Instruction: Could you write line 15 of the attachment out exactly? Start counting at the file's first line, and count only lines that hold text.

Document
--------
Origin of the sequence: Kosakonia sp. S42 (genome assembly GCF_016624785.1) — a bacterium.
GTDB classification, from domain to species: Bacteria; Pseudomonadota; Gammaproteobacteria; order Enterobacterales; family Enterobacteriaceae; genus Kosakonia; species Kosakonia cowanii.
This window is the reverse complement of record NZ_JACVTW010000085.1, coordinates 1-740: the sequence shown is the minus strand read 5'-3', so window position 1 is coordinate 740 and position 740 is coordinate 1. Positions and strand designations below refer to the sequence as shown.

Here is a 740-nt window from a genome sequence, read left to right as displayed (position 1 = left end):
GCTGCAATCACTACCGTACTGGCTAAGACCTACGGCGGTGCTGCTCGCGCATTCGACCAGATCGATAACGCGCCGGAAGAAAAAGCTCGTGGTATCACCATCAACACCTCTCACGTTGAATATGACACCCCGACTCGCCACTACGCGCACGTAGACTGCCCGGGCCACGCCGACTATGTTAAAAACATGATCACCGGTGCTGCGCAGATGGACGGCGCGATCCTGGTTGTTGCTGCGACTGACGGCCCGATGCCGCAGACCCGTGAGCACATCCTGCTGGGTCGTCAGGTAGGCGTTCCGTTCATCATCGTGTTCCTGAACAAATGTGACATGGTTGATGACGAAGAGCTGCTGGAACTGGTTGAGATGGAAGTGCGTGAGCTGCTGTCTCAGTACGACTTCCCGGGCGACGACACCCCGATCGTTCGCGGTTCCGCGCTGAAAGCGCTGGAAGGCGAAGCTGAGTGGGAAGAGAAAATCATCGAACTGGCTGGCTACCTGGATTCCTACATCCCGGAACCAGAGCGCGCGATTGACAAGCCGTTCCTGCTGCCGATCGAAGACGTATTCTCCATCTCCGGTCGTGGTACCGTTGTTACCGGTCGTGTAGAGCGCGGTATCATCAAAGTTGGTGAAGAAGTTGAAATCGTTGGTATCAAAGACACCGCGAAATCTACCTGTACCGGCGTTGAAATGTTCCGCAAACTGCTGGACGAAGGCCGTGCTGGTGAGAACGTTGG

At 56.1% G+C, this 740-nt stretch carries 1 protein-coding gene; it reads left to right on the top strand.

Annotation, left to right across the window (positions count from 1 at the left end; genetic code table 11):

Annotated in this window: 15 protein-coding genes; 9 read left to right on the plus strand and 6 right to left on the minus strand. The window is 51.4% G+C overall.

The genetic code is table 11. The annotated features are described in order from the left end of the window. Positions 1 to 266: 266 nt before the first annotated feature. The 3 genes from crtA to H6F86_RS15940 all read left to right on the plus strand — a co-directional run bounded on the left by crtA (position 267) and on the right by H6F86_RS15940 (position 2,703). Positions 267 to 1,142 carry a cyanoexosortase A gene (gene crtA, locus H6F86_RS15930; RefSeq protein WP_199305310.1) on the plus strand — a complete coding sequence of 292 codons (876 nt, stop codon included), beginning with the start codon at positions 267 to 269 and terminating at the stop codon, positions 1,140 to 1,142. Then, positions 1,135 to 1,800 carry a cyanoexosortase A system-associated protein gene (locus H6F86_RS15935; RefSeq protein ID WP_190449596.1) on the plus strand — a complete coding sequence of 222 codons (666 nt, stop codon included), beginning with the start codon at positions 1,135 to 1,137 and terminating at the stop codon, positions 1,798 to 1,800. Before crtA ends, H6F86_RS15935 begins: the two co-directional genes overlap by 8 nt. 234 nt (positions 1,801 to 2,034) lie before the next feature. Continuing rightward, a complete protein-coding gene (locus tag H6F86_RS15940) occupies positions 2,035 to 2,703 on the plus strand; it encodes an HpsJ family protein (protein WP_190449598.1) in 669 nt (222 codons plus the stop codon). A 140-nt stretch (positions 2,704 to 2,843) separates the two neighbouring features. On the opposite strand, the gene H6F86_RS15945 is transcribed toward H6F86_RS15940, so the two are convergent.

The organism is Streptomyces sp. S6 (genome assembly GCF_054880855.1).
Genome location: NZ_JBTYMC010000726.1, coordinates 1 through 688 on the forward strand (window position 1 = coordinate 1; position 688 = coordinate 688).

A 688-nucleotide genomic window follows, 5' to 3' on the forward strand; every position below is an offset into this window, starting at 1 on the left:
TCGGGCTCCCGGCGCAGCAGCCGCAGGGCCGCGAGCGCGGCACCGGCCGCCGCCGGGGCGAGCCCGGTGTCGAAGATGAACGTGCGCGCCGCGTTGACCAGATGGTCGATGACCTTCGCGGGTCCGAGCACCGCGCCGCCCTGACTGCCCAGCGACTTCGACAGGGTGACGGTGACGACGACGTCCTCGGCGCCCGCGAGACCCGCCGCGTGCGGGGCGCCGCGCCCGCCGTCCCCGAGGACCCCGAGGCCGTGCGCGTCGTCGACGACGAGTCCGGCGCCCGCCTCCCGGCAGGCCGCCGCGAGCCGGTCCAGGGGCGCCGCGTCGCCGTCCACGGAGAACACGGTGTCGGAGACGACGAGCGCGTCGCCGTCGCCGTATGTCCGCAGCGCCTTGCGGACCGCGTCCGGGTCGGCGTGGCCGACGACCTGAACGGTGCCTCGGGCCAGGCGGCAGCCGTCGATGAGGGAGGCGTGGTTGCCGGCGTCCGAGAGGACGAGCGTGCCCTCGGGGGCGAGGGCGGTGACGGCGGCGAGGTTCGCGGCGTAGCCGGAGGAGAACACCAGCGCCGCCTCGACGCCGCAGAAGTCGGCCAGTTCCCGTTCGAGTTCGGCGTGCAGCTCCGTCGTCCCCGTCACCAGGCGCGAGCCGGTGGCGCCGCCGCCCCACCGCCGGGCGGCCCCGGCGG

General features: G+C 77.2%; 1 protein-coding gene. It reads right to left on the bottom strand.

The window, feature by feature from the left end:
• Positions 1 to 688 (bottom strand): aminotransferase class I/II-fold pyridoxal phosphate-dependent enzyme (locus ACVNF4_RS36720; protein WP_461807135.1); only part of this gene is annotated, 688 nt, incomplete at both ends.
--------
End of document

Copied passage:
The window, feature by feature from the left end: